Well ever since the advent of low cost DAW based recording systems. The line between “home hobbyist” recording and professional recording has blurred. Novice people seeing out a place to record need to be educated about what it takes to make a great sounding record. Conversely studios need to know when it’s best to pass off parts of their projects to more capable facilities and how to best utilizing their place for things like tracking if they have a hot sounding room for that.

8. How do you think your group can address some of these issues?

By face-to-face interactions at changing venues. It’s great to see people who are in essence “competitors” so open and candid about their concerns and feelings. Also there is power in numbers so on issues with manufacturers and such, a group has more influence.

9. Can you share with us any info regarding upcoming events?

Our next event is Febuary 23rd at “The Studio.” Telefunken is bringing down their microphone arsenal and recording a one-man band, layered instrument by instrument. We’ll also be discussing Converse’s “FREE” recording studio Rubber Tracks.

10. Where can people in your area find out more about your organization?

They can visit our website and our Facebook page.

11. How can SPARS and PRC work together and/or help each other?

As you know, my father was a founding member and the first president of SPARS. Years later I became president of SPARS also. So there is some history there. I see a relationship where SPARS acts as a national conduit for the common concerns of the community based recording groups like the PRC, which are cropping up in cities around the nation.

Continue reading

Q&A with Philadelphia Recording Community’s Mike Tarsia

1. When and how did your group come together? The group came together in the summer of 2010. When Sigma Sound, the studio my father founded in 1968 began, there were only three recording studios in the Philadelphia area. I had noticed from word of mou… Continue reading

Q&A with Philadelphia Recording Community’s Mike Tarsia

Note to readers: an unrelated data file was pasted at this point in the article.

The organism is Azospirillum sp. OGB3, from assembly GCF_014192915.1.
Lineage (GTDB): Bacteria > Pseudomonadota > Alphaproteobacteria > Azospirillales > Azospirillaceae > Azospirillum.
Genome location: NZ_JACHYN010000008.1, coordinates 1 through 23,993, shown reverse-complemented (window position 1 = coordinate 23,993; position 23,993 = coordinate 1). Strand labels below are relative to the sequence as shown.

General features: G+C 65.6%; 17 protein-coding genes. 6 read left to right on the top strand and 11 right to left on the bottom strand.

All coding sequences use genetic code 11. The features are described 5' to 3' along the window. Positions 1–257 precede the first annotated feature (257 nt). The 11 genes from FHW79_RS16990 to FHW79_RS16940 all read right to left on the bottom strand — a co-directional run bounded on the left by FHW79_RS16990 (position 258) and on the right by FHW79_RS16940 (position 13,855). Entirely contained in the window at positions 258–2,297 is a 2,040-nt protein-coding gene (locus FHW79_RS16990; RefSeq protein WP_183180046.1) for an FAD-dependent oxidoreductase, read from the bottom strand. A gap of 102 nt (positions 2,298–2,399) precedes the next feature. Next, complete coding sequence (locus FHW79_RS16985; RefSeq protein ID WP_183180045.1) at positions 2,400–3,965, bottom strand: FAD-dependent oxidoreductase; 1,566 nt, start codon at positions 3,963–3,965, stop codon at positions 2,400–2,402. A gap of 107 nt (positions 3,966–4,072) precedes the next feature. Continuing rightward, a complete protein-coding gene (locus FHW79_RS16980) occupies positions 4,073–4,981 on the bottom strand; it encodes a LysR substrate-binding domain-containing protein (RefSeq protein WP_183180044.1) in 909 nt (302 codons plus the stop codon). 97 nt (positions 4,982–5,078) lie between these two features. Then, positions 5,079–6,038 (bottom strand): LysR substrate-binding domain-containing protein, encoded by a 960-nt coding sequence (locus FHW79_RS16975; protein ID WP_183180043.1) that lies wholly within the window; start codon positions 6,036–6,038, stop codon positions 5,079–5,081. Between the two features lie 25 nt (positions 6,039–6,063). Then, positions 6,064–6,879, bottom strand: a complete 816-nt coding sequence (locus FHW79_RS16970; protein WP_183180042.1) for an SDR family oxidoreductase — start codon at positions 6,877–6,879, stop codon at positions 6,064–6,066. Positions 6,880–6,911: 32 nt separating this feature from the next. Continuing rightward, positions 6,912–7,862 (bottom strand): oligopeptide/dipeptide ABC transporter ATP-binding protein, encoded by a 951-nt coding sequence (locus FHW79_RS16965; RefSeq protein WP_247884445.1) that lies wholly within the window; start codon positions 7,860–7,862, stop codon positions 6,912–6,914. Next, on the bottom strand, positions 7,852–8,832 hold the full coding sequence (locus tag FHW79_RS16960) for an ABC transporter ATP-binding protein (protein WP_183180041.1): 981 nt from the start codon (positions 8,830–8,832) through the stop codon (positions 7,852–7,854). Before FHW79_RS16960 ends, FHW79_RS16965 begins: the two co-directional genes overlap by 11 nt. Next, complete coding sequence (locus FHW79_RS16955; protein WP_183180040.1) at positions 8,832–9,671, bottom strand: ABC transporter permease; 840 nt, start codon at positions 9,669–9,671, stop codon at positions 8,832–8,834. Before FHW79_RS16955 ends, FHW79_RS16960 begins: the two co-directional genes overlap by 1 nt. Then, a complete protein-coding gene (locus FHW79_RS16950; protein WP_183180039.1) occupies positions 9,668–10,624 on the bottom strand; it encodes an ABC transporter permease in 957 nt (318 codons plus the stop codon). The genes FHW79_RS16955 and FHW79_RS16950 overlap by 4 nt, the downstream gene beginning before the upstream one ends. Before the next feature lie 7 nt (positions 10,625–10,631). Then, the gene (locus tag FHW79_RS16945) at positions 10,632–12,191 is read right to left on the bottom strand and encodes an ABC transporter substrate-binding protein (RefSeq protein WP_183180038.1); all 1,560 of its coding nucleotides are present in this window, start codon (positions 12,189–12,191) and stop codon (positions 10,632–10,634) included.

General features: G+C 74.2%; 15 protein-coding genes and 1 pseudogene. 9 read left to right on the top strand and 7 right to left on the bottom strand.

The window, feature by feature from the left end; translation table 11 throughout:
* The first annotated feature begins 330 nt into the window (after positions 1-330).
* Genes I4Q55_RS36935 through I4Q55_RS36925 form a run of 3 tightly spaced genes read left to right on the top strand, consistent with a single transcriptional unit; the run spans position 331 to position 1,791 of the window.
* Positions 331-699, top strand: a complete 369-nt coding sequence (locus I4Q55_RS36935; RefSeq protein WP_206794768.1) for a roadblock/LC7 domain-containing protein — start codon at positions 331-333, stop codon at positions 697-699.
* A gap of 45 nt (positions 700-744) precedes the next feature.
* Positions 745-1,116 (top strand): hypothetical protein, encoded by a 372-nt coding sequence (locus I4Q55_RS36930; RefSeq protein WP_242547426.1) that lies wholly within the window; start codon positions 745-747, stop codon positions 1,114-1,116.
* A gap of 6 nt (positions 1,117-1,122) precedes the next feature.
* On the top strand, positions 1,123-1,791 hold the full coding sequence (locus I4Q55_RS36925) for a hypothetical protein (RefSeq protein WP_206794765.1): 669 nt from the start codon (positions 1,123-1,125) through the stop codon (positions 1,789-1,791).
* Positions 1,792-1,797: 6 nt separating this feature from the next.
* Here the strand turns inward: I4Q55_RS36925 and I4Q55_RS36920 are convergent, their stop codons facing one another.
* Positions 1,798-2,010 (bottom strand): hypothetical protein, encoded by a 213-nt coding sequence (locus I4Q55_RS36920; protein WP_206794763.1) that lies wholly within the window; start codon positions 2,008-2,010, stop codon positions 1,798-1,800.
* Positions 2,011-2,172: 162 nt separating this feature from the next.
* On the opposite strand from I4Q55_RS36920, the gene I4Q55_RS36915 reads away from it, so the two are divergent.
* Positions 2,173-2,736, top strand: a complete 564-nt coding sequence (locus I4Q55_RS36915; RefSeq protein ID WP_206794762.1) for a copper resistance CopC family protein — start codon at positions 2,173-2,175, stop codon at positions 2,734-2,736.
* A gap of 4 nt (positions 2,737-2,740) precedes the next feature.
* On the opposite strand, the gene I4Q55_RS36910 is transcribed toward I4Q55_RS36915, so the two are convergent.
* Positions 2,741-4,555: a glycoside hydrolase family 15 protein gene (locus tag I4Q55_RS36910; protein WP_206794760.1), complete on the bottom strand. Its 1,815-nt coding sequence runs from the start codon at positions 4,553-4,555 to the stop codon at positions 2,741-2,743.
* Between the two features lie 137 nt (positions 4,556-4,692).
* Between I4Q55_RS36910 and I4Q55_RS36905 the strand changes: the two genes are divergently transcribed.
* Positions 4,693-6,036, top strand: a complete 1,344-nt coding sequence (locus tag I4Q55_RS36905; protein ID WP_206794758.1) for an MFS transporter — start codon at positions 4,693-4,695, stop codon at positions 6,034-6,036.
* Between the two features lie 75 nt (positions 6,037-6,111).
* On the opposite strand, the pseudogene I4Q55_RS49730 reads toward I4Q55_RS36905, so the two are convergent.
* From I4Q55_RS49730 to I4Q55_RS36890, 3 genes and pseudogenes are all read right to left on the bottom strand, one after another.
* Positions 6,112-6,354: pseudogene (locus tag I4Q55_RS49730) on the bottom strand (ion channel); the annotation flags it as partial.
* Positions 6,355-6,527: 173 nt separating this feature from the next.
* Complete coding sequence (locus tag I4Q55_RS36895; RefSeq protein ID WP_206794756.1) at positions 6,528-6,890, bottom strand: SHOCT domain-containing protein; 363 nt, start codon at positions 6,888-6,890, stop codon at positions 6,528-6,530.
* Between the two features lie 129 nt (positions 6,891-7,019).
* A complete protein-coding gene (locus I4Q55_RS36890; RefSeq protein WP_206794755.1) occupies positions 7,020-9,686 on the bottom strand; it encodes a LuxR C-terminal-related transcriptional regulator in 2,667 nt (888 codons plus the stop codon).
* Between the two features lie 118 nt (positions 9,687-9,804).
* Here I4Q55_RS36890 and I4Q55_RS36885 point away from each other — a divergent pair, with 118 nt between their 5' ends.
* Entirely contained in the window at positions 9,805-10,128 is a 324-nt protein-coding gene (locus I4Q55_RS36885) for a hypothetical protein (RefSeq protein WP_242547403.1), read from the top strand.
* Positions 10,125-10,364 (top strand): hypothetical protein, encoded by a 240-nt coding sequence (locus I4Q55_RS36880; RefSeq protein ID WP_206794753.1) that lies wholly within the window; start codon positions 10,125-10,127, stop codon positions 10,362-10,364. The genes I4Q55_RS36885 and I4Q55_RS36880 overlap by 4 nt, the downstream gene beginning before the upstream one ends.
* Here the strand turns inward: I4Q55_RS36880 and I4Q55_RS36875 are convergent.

1. When and how did your group come together?

The group came together in the summer of 2010. When Sigma Sound, the studio my father founded in 1968 began, there were only three recording studios in the Philadelphia area. I had noticed from word of mouth and Internet searches that there are now ten times that just within a few miles of me. I decided to hold a meeting in the back of a small local bar/restaurant on a Monday morning when I knew most traditional studios were slow and find more out about the phenomenon and how we could work together.

2. What is your group’s mission?

Our mission is cooperation, education and dynamic interface. Studios come in many sizes, shapes and abilities today. Some have more ability in certain areas, such as tracking of drums, cutting vocals or mixing. Many are musician or band project rooms. To meet, see each others facilities, discuss ways we can work together using the best elements of each studio, have the group opportunity to see the latest hardware and software from manufacturers while seeking out new revenue streams and marketing concepts, drives our mission.

3. How many members do you currently have and can you describe the makeup of your group?

It’s really a loose dynamic group. At most meetings there are between 40 and 50 people, plus the guest speakers. On Facebook there are over 250 people who joined the page. We have colleges who are members (as well as) larger professional studios, mid and small sized facilities and independent producers.